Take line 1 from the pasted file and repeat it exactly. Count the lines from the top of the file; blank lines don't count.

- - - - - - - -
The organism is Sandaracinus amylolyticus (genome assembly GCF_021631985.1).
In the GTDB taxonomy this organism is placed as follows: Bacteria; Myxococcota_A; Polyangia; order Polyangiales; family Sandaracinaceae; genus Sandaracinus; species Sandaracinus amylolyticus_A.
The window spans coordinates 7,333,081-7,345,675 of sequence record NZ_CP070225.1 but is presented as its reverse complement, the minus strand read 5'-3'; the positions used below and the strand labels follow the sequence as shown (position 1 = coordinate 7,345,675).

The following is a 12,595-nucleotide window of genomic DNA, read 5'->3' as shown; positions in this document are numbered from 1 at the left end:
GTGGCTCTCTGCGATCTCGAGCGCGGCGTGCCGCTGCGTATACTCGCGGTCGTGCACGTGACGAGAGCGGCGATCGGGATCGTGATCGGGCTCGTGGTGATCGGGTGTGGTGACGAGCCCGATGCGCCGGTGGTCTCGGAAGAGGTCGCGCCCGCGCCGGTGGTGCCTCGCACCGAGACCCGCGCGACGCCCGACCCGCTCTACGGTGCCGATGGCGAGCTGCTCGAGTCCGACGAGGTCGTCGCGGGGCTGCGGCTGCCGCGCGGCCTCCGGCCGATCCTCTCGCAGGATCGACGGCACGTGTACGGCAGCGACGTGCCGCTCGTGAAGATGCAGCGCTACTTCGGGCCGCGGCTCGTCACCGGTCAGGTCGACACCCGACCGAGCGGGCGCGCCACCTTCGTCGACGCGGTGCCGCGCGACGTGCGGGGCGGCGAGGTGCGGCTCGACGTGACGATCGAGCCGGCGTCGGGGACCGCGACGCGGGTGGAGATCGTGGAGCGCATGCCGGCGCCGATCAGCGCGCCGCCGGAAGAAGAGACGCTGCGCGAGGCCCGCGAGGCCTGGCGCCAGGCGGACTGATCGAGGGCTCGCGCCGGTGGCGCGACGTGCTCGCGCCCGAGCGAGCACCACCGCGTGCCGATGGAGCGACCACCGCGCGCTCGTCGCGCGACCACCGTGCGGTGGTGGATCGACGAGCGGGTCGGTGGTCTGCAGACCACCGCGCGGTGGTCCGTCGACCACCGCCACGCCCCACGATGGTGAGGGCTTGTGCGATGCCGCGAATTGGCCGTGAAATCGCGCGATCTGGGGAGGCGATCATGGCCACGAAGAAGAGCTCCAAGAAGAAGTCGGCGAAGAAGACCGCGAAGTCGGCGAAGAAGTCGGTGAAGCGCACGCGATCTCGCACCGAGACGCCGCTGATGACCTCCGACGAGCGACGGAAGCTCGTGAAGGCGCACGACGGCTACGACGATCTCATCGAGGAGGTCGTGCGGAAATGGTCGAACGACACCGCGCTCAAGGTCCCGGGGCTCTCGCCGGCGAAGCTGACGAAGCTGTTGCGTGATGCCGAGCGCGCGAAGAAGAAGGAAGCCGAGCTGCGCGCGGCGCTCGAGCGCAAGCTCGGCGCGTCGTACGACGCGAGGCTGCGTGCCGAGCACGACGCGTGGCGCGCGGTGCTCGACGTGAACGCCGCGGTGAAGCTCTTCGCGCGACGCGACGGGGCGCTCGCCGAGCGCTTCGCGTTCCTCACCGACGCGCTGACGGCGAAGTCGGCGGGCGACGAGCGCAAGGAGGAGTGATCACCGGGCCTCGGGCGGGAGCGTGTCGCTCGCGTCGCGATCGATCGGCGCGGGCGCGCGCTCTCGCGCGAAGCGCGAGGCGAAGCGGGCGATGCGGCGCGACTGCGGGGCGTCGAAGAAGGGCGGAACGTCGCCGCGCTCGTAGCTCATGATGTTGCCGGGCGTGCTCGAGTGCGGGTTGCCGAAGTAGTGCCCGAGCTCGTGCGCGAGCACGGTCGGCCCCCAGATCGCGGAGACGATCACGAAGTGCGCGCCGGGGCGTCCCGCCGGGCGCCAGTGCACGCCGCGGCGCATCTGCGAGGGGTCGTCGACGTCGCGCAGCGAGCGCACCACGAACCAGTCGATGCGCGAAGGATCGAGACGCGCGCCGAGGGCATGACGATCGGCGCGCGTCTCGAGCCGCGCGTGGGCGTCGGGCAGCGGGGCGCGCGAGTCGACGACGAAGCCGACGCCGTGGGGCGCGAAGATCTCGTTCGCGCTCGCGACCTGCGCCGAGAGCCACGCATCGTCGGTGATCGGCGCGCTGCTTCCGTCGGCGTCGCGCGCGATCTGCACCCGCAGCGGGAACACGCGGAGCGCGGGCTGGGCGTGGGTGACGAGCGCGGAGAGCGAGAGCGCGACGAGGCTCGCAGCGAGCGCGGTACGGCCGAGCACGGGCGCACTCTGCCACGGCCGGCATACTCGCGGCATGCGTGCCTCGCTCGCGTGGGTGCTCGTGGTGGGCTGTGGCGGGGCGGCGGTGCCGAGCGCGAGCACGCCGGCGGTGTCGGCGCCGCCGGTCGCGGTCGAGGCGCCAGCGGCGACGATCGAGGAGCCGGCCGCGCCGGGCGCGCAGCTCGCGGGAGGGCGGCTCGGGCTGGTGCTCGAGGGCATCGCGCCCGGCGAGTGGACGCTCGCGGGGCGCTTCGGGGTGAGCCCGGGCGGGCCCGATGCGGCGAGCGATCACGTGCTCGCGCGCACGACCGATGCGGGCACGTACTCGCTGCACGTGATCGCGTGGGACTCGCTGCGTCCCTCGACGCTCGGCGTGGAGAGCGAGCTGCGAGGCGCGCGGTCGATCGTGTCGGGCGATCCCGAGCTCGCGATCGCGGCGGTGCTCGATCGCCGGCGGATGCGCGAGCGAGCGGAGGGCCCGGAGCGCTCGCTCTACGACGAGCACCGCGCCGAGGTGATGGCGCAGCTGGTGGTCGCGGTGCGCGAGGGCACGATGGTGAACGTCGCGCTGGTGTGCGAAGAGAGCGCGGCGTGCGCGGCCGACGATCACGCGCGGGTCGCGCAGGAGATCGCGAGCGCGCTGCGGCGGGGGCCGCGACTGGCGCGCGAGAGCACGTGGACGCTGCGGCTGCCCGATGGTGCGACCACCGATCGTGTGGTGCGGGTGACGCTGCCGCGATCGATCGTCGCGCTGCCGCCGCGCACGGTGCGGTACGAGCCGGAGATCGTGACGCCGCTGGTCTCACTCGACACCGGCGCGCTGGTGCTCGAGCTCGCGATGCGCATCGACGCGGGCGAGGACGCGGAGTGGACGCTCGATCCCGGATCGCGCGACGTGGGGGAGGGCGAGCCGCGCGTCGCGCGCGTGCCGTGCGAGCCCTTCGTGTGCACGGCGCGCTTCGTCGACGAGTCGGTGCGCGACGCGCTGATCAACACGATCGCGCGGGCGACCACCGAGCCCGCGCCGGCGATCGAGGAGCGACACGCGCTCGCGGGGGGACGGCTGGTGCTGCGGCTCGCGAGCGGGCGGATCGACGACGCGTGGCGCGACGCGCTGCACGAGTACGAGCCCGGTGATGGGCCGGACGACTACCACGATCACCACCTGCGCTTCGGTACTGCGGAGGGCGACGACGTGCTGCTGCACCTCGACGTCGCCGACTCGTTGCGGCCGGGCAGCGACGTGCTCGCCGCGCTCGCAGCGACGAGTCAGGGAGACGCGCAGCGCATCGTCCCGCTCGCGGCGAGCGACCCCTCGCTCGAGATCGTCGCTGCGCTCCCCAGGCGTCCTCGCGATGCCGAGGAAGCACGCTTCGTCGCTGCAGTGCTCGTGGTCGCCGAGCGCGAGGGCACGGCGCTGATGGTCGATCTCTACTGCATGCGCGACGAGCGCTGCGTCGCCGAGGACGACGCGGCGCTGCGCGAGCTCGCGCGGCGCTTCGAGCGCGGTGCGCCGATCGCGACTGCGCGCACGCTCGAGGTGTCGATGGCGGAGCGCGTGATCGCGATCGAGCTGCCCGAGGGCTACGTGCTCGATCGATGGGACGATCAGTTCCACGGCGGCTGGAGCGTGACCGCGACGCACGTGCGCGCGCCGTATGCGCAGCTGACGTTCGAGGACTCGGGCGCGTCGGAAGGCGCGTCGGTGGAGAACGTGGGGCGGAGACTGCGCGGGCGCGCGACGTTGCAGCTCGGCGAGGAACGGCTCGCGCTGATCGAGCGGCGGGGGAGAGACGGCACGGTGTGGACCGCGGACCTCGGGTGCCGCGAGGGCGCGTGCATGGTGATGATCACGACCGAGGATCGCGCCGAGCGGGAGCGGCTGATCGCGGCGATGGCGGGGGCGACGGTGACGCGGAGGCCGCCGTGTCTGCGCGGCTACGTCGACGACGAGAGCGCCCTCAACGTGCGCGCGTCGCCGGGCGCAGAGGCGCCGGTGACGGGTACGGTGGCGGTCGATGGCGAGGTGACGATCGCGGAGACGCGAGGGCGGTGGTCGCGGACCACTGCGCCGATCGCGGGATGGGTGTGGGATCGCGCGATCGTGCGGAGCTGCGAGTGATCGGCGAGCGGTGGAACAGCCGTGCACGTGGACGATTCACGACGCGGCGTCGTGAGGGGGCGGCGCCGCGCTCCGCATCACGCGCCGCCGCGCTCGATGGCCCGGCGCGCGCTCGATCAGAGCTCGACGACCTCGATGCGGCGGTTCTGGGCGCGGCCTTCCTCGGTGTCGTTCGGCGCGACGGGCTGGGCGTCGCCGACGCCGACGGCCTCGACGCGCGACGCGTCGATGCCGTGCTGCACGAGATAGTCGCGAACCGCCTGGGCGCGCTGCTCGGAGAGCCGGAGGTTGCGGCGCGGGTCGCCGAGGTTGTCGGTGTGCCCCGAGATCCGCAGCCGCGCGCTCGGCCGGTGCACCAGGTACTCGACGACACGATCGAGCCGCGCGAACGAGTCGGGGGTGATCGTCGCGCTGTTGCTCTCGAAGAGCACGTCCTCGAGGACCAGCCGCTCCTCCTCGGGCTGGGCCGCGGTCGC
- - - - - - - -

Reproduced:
The organism is Sandaracinus amylolyticus (genome assembly GCF_021631985.1).